By Patrick Geraghty
Nontraditional players are recasting the future of care delivery, and GuideWell is counted among them. That’s why we organized ourselves as a health solutions company, why we embrace an entrepreneurial role in direct-to-consumer care delivery, and why we are joining partners on the leading edge of the precision medicine movement. The latter is keenly important to us since we know that tomorrow’s diagnostics and treatment will positively impact the effectiveness – and cost – of care. As we see it, advocating for precision medicine is one way we can accomplish our mission of helping people and communities achieve better health.
Last October, I was asked to present at the Mayo Clinic Individualizing Medicine Conference. Mayo and others have recognized that we are passionate about adopting new, proven regimens of care that benefit our members. Now, I am heartened to see that the National Institutes of Health’s Precision Medicine Initiative is working to galvanize support around key focal points:
- Creating a large U.S. research cohort;
- Empowering patients not just as participants, but drivers in how care is delivered;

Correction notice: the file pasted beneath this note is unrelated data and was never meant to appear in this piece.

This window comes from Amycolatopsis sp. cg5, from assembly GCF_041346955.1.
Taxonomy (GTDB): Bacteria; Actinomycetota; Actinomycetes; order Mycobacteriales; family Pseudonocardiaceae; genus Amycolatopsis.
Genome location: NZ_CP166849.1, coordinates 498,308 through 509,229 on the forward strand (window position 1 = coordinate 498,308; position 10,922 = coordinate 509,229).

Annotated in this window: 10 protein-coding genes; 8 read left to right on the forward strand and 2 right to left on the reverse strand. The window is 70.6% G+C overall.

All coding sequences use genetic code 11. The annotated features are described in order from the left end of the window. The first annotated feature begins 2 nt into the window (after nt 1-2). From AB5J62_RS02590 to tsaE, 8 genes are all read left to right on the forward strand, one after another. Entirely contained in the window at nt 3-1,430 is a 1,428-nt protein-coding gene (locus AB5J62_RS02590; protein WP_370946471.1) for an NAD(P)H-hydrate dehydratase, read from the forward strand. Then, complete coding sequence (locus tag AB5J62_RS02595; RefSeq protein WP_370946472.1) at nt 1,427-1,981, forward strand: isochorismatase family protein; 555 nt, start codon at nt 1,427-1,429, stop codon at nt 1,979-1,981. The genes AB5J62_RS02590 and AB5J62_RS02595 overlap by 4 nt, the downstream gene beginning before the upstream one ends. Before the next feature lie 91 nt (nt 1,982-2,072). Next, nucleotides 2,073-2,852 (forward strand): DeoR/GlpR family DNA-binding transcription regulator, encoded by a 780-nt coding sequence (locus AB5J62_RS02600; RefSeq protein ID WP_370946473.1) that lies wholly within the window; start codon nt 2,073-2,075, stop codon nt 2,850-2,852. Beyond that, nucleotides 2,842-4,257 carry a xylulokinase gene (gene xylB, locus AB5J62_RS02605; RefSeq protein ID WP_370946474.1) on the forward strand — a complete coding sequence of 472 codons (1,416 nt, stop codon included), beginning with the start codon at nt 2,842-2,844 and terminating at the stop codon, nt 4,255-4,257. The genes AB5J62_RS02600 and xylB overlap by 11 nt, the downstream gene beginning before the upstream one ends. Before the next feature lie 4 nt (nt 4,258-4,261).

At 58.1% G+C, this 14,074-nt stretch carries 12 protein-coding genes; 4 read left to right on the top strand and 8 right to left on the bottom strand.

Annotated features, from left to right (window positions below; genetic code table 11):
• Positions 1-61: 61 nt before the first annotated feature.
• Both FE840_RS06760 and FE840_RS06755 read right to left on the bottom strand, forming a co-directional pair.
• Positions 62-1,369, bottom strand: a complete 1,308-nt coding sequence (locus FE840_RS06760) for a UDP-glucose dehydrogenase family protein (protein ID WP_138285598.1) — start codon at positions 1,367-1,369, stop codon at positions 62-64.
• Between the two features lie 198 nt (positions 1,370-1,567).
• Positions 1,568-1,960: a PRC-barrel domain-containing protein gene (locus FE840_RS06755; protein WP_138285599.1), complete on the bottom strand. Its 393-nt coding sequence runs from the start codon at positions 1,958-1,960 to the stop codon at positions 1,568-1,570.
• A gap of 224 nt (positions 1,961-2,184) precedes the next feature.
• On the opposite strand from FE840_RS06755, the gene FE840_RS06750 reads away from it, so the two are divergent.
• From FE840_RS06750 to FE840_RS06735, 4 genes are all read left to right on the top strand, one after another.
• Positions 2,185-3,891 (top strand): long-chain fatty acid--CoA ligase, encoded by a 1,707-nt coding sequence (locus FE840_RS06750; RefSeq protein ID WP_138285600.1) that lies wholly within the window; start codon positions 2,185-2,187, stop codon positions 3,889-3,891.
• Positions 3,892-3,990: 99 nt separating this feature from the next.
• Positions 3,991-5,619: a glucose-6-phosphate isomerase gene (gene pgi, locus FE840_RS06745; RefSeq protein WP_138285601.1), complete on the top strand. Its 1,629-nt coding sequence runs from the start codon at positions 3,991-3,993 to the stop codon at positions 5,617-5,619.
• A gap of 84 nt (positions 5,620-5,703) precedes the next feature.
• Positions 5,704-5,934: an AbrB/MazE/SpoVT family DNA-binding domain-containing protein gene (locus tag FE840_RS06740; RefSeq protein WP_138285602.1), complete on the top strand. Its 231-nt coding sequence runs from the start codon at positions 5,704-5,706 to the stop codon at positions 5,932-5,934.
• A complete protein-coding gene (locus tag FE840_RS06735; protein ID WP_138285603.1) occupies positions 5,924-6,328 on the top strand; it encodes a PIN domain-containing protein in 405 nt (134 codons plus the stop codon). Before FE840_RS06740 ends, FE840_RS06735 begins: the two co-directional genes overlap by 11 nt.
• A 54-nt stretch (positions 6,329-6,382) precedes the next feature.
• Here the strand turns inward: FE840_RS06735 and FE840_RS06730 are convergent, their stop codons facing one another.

- Making health data collection and sharing frictionless and secure; and
- Translating research to practical, clinical care.
There can be no doubt that the key to solving our nation’s chronic health conditions is to focus on prevention, which ultimately means changing people’s behavior. Making the healthy choice the easy choice is something GuideWell is committed to advancing. Yet understanding an individual’s genetic disposition to disease, and knowing what drugs will be the most effective combatting that disease with the fewest side effects, provides everyone a next-generation tool in their health toolkit. It also has the potential to reduce the cost of care by eliminating the “one size fits all” treatment approach. If you consider the continuum of how people are well in the first place, preventive care combined with precision medicine might just be the population health breakthrough we’ve been waiting for.
As a leader, I’m not threatened by changes in the health care market or industry. I’m also not one to sit on the sidelines when our members’ health is at stake. Rather, my approach is to discern how those forces of change can be harnessed to yield meaningful results for the members I serve. Partnering with those who will help us deliver solutions from the precision medicine movement is one of my highest priorities this year. I look forward to sharing more on those partnerships in the future, and tracking the developments of the NIH’s Precision Medicine Initiative as they unfold.